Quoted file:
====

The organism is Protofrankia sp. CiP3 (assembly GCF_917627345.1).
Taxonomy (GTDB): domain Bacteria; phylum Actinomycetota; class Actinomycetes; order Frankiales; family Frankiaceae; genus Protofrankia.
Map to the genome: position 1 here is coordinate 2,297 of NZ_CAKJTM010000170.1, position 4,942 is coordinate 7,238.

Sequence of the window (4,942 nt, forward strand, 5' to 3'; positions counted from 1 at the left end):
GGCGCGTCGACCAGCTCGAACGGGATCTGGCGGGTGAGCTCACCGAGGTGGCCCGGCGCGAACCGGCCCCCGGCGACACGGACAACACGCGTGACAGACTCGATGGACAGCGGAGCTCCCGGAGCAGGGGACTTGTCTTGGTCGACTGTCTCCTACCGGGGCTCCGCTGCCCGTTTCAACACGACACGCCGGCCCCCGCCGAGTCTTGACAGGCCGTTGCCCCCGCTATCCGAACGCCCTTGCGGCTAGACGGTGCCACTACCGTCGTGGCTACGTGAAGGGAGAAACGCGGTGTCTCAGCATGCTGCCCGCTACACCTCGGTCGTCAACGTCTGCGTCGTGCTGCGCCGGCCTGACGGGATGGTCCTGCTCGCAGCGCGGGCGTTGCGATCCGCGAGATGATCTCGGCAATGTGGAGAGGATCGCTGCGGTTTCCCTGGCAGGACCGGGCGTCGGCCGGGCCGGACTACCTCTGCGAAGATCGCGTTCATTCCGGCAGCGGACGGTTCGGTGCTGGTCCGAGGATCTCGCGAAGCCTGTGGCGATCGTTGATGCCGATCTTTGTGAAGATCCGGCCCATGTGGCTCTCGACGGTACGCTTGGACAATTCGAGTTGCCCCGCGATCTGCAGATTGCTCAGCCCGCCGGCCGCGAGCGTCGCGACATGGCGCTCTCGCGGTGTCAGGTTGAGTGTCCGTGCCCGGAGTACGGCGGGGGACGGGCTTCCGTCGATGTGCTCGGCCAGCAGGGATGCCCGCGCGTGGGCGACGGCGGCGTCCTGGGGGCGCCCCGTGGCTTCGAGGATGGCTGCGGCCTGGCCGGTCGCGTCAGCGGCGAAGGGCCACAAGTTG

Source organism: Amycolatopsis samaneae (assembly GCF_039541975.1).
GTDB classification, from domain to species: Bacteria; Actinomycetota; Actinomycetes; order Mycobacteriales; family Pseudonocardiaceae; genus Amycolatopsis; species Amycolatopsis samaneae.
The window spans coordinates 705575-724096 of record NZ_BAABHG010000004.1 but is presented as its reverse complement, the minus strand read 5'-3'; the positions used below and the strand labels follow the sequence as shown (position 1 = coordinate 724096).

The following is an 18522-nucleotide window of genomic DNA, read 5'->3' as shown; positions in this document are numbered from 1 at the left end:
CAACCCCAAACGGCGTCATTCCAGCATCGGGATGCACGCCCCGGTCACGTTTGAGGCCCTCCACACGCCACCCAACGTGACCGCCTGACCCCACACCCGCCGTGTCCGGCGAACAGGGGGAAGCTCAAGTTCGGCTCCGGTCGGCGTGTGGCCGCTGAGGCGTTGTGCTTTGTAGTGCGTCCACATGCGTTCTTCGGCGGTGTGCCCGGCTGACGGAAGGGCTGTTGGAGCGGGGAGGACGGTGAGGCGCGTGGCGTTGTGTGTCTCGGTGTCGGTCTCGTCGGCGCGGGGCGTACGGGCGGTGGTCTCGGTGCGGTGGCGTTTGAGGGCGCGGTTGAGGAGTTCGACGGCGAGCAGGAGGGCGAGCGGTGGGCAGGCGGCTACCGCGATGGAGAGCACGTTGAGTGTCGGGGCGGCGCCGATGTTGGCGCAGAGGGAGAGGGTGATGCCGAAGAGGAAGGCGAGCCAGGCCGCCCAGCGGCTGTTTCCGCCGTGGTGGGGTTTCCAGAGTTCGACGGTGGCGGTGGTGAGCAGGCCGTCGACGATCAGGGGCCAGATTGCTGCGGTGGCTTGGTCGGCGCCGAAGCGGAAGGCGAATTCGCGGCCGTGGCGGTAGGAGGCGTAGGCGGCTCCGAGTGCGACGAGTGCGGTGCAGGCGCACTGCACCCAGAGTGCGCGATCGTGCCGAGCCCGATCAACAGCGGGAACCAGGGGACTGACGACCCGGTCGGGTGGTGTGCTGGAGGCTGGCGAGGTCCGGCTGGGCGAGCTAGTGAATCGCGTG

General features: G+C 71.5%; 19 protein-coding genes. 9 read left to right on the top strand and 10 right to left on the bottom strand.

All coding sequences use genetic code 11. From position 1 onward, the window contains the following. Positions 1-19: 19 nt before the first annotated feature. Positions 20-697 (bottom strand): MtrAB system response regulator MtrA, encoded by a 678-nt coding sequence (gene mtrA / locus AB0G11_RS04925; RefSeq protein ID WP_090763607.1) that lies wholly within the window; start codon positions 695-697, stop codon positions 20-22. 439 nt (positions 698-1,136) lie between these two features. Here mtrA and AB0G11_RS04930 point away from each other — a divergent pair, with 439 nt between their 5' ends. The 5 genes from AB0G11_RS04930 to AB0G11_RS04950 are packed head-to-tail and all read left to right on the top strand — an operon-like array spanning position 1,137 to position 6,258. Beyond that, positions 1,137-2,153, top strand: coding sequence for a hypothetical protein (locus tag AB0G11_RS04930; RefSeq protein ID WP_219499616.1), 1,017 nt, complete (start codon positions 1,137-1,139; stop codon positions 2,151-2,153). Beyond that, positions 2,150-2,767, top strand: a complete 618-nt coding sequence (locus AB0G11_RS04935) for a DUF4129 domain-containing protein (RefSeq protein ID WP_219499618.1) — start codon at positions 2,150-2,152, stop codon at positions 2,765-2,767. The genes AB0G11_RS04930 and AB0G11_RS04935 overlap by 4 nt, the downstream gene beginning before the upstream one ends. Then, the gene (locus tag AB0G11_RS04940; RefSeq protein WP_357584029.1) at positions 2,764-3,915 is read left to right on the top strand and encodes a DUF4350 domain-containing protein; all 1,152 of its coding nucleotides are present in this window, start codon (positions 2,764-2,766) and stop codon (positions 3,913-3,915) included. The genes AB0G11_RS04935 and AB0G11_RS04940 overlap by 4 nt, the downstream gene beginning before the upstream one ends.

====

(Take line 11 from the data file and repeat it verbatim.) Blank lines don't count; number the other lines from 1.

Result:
General features: G+C 71.5%; 19 protein-coding genes. 9 read left to right on the top strand and 10 right to left on the bottom strand.